Hidden Vertigo and Migraine Connection

Hidden Vertigo and Migraine Connection
Vertigo and migraine both happen in the head. Aside from that, the
traditional medical system has mostly ignored the connection between
these two conditions.
In addition, this is weird, since the other also plagues so many people
suffering from one.
A new study, published in The Journal of Headache and Pain, took this
theory a step further.
It discovered a hidden connection where you might not even be aware that
you’re having a migraine when vertigo hits you.
To investigate the relationship between migraine and vertigo, the
researchers analyzed the data collected by the Migraine and Neck Pain
Study. This study included questionnaire-derived information from 487
adult migraine sufferers.
They asked these sufferers whether and when they suffered from vertigo
and divided the vertigo into three timeframes:
1. Constant vertigo and other migraine symptoms at the beginning of
the headache.
2. Constant vertigo and other migraine symptoms that began less than
two hours before the migraine auras and pain.
3. Vertigo, constant or otherwise, and other migraine symptoms
occurring two to 48 hours before the headache.
The migraine-suffering participants had to report which of these three
groups their vertigo and other migraine symptoms would be classified
Altogether, 30 percent of people reported having vertigo at some point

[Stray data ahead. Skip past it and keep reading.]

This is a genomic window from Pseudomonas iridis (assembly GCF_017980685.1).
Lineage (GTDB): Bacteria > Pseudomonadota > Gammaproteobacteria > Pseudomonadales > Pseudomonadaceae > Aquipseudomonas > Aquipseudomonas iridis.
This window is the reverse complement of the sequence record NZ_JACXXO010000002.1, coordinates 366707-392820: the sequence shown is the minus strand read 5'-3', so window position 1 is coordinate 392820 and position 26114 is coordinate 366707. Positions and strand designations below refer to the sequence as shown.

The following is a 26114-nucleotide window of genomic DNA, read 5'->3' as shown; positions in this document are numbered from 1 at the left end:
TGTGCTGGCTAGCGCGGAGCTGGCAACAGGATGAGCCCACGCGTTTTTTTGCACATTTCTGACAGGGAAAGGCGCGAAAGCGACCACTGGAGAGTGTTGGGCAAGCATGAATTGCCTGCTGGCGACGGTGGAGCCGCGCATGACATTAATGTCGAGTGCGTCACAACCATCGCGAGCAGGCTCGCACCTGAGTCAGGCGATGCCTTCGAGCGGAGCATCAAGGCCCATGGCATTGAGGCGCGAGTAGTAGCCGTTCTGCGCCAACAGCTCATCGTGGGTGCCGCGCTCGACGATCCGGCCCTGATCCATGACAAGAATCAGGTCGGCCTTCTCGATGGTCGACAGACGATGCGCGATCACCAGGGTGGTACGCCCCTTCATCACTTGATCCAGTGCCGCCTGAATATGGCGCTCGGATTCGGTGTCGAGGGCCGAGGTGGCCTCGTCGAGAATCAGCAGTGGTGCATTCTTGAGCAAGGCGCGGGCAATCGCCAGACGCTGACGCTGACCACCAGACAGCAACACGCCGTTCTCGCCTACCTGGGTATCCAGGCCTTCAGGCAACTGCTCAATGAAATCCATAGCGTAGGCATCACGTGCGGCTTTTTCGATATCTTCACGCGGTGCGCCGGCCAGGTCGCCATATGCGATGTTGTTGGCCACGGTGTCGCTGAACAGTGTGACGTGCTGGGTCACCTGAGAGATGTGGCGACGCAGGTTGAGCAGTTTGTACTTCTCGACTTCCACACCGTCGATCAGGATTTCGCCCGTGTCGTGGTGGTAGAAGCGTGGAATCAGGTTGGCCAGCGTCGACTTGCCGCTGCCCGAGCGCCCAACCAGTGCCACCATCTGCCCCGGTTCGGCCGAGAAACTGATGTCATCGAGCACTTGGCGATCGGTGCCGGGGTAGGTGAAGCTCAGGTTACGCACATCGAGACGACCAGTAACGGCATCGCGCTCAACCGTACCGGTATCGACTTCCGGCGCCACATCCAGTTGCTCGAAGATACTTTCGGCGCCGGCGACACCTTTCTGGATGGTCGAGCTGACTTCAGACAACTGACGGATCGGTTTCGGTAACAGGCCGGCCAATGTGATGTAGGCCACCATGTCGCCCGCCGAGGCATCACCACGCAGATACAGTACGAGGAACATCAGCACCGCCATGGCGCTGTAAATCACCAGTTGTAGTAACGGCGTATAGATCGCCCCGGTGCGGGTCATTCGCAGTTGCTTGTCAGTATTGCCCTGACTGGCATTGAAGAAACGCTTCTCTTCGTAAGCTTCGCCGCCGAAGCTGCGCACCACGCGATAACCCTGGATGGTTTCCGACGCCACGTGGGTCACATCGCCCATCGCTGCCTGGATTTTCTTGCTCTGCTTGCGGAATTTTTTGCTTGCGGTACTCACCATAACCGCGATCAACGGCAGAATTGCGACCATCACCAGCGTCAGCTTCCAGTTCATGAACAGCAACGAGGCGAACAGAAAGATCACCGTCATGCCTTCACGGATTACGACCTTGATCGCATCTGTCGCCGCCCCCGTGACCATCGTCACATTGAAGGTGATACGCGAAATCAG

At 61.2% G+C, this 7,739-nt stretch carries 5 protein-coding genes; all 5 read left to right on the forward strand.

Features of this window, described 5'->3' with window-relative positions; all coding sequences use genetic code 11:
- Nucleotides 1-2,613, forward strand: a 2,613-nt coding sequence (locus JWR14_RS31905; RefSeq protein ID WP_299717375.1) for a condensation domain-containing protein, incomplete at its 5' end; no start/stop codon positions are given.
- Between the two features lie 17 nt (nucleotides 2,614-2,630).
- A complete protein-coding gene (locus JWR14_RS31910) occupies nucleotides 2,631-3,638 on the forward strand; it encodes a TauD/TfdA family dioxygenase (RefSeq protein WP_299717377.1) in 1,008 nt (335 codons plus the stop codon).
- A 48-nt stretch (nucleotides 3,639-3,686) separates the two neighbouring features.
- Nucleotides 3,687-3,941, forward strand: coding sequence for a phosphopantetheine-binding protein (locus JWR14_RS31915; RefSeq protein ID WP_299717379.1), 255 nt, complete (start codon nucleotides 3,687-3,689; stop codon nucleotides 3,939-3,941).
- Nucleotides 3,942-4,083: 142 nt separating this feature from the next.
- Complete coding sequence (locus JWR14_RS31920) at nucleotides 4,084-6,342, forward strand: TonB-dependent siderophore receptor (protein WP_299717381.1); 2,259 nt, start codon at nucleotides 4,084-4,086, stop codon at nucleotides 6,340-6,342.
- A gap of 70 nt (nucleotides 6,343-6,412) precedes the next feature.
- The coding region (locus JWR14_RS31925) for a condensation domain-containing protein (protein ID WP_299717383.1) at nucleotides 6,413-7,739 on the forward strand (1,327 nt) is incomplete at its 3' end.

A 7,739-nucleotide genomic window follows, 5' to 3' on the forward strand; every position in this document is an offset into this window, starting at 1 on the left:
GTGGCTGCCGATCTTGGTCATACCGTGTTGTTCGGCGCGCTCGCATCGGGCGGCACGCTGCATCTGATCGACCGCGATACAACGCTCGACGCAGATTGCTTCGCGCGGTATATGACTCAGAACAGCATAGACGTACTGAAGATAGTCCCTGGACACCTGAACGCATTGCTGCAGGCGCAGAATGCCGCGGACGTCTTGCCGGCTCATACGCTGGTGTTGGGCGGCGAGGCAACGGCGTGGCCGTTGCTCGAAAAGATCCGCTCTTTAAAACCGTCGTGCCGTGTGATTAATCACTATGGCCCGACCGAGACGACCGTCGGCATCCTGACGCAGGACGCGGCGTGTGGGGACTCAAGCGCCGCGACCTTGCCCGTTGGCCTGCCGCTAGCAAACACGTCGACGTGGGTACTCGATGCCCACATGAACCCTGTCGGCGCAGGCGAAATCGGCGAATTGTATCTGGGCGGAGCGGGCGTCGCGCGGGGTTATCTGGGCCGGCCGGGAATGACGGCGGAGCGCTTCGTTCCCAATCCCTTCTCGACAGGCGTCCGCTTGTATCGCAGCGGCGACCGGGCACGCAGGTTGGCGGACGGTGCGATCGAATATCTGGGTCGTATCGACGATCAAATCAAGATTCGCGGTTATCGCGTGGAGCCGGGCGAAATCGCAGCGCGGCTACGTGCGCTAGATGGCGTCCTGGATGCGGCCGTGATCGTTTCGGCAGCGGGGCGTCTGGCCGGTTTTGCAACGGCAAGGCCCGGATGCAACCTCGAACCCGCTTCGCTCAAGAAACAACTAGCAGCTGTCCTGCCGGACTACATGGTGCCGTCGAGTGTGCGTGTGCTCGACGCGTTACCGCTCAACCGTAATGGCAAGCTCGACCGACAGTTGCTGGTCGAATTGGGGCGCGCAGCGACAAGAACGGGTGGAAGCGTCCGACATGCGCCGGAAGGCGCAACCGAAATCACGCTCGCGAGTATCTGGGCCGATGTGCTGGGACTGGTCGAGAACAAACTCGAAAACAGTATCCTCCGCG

during their migraines. 16 percent had it at the beginning of the headache,
10 percent had it within two hours of the headache, and three percent
between two and 48 hours prior to the headache.
Both the groups whose migraines were accompanied by auras and people
who suffered migraines without auras suffered vertigo in approximately the
same amounts at the same times.
This is why many scientists have started referring to these people as not
just suffering from migraine but as suffering from vestibular migraine.
However, the International Classification of Headache Disorders still
doesn’t classify vestibular migraine as a separate disorder.
In this study, they estimated that 26 percent of their participants suffered
from vestibular migraine.
This disorder is so varied from a normal migraine that many sufferers don’t
even experience headaches at all. They experience vertigo, nausea,
vomiting, and sensitivity to sound. Therefore, they might not even realize
that they are having a migraine attack.
This discovery is especially interesting to me because for years I’ve been
helping people with migraine and vertigo using an almost identical
You see, both migraines and vertigo are caused by lack of blood flow up to
and throughout the head and brain area.
The solution is therefore to use simple exercises that allow more blood to
be pumped up to and throughout the head throughout the day and night.
Each approach is a little bit different.
Therefore, if you suffer from vertigo, you should check out the vertigo
exercises here…
Moreover, if you suffer from migraine or headaches, learn how Lisa
healed her migraine in a few minutes (without counting triggers)…